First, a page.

I have not had the chance to talk with her since the incident, but I suspect she thought that I, her champion and the only adult who treated her pleasantly and with respect, had betrayed her. She doesn’t have the vocabulary to express that thought so she acts out, not only because she feels betrayed but also because she does not know how to express that violation.

That’s the main thing I offer these troubled students: respect and understanding. Its usually enough, and it works better the longer I can work with the student. That’s what so perplexing about the boy who hit me. I started chatting with him when he was in a friend’s fifth grade class. He has a horrible home situation, but he has intelligence and a sense of humor. Last year he was in my class and, while there were occasional problems, he did good work and responded, eventually, to the the academic challenges I gave him.

His home situation has deteriorated this year and he is spending more and more time on the street. The quality of his work and ability to cope emotionally are both declining. He has been betrayed by adults so many times that he has given up on us. He recently was arrested for mugging a man and he has come to school high more than once. He no longer has a border between the street and school, he sees it all as one abusive continuum. He reacted to my challenge as he would have had to react on the street.

He has been put on in-school suspension (as opposed to being suspended and placed in a suspension school) and we’ve seen each other, but every time I try to talk to him he runs. He knows I won’t hit him (I explain my beliefs about non-violence to my students on the first day and several more times in the school year), so I think he’s embarrassed. If so, that’s good; it shows remorse and a continuing sense of wrong and right. There’s still something to work with.

Fishing sounds great.

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When Students Attack

03/18/2009

I had a rough day Monday.

One student punched me in the stomach, later a different one jumped me from behind.

I like to keep my classroom door open. My room gets very warm and there is better air circulation with the door open. Usually it’s not a problem, but Monday it was.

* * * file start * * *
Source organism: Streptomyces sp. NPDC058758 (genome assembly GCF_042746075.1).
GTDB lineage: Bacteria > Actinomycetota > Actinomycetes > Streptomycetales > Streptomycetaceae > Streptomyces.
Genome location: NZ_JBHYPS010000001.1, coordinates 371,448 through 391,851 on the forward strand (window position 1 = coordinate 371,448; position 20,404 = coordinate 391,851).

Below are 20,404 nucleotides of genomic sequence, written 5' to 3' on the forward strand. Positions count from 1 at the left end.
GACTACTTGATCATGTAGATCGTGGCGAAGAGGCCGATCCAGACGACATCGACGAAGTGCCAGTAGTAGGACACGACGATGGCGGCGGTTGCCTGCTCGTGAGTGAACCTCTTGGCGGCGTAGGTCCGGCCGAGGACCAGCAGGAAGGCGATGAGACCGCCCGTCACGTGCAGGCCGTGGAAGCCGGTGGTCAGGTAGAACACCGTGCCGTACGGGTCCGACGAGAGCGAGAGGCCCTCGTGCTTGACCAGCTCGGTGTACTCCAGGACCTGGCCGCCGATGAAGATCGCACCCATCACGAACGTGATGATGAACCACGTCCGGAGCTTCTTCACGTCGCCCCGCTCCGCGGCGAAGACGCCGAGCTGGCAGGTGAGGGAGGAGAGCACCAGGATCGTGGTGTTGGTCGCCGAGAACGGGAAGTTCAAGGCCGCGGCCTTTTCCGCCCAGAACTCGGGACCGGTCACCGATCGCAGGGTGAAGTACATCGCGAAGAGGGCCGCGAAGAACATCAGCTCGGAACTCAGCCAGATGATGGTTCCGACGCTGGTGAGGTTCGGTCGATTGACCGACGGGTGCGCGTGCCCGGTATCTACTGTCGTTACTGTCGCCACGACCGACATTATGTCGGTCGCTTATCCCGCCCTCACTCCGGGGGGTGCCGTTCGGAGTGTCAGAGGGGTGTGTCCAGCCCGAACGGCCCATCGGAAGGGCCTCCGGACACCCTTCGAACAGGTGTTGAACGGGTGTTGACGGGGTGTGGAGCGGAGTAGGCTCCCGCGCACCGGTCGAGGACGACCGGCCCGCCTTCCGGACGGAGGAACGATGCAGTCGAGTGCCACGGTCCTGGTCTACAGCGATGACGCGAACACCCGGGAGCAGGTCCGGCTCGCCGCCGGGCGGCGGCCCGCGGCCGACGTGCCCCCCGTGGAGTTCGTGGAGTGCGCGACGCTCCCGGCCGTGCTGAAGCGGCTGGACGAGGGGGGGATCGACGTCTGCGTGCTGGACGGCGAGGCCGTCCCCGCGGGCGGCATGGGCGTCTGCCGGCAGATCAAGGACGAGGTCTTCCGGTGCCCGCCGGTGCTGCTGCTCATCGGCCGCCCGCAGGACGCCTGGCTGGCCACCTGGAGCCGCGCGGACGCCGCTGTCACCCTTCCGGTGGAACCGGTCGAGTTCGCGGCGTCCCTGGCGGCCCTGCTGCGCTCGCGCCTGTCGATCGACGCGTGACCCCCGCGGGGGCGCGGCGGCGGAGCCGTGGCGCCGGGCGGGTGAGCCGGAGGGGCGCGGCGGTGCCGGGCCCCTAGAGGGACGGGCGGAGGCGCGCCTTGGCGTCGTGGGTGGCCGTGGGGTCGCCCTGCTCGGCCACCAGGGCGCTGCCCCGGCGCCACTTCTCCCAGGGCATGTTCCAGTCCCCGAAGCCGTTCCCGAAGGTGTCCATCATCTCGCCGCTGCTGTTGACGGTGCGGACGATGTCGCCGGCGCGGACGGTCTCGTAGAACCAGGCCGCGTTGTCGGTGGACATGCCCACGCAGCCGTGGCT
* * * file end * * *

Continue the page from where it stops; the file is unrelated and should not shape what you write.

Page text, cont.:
I had one 7th grade class in the room with all ten students working when three students from the other 7th grade special education class ran into my room and started hitting one of the boys. I hurried over to intercede and the invaders ran out of the room. I walked over to close my door and one of the invaders lunged and punched me in the stomach. Then he ran away.

There was no physical damage, but I was stunned. The boy who hit me was in my self-contained common branch class last year and, despite occasional outbursts, he showed promise as a writer.

Five periods later I was covering the afternoon homeroom of the class that had been invaded.

As I walked into the room the five other members of the class were picking on a short, quiet boy (not the one who was hit earlier). The students were calling him vile names and he looked like he was about to cry.

I tried to get the boy out of the room. It was almost dismissal and I was going to let him leave a couple of minutes early to avoid his classmates outside. As I was calling him to me a large, aggressive girl jumped into my back, chopping her arm just to the right of my neck.

I am substantial, but gentle and a pacifist. I’m tall, broad shouldered and barrel-chested, which could explain why I’m rarely challenged physically. Why wasn’t it working for me then? Had I done anything differently, anything that would explain these attacks?